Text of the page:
Myrna Cabello, King Air, Cleve and Sweet Mary Hattersley, Albert & Gage, and Patty Finney
Letting Go, Pieces Fall to Pieces, Totally, The Songs of Tom Peterson, and Midnight Radio
Reviewed by Margaret Moser, Fri., May 29, 2009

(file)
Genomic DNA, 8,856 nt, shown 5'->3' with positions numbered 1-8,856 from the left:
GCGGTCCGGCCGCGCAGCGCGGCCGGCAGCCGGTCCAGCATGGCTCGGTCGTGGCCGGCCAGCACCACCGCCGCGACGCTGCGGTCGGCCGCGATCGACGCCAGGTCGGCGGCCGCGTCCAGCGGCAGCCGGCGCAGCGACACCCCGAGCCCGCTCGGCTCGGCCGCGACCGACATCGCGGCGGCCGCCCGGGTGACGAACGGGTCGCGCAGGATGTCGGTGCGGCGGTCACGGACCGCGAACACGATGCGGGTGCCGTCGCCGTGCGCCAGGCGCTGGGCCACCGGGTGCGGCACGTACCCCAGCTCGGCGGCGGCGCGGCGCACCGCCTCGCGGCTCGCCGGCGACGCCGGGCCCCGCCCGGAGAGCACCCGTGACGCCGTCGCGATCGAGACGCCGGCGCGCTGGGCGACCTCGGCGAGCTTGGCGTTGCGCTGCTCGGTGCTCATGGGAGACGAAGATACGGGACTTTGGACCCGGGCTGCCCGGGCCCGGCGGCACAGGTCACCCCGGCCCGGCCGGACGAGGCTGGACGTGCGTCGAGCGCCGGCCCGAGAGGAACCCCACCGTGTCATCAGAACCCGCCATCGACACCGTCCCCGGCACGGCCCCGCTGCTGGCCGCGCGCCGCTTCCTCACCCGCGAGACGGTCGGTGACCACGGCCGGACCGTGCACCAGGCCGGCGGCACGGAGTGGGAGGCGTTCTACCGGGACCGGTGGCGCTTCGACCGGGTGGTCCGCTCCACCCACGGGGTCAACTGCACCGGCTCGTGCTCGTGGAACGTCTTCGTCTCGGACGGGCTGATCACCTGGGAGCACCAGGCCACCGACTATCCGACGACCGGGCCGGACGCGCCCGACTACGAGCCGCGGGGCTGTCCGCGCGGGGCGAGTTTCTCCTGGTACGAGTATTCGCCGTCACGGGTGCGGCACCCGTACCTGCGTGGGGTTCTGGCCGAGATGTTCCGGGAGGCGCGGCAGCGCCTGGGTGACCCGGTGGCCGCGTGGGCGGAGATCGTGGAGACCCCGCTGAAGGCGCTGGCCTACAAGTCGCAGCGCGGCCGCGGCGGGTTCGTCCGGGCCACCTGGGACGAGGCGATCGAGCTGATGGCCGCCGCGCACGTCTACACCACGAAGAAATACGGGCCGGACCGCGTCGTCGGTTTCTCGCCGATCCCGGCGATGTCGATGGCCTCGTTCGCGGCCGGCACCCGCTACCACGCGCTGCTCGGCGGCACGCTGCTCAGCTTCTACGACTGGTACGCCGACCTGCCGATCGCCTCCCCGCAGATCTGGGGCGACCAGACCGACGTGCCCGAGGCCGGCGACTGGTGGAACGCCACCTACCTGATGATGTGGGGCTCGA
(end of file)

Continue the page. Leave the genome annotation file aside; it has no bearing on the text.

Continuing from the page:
If the topic has been Latino music – and it has – then Myrna Cabello's Letting Go comes at the right time. Her sultry vocals pepper her originals with salty blues rock ("Drunk"), spicy bilingual offerings ("Un Dia," "River"), and tasty balladry ("Answers"). Better yet is Cabello's all-star support, including Ponty Bone, Reese Wynans, and Sly & the Family Stone saxman Jerry Martini. The lilt of Joy Baldwin's voice suggests that King Air missed its melodic moment in the 1990s when Mazzy Star Sundays ruled, but there's much more going on here. In Pieces Fall to Pieces, King Air reconnects Baldwin with her partners from 1990s alt-rock band Splinter. The results are irresistible – "Angela," "(Come On) Little Melody" – and with only nine tracks, straight to the point. Totally brands the new album by Cleve and Sweet Mary Hattersley, two names stitched into the fabric of Austin music. As anchors for the estimable Greezy Wheels, the couple arced from country to jazz rock, but this is a Totally different game for them: guitar and fiddle layered with unadorned vox ("Comes the Wake," "I Holler up the Mountain") that sound like they drifted from a back porch in the Hill Country 50 years ago. Albert & Gage, another husband-and-wife team, chose Dakota Lullaby: The Songs of Tom Peterson as their latest project. A native of Sioux Falls, S.D., Peterson writes folk music from the lonesome northern prairie ("Dakota Lullaby," "If I Die Tomorrow"). In the hands of Albert & Gage, they're timeless songs of yearning, wide-open tunes of joy and peace. Patty Finney's honeyed alto gives Midnight Radio an unexpected strength. An Austin native, Finney never roams far from home for her songwriting ("Half a Moon," "Summertime in Texas," "The Midnight Train"), ably assisted by the likes of Warren Hood and Mike Jasper. Tune in to Midnight Radio's eclectic comfort.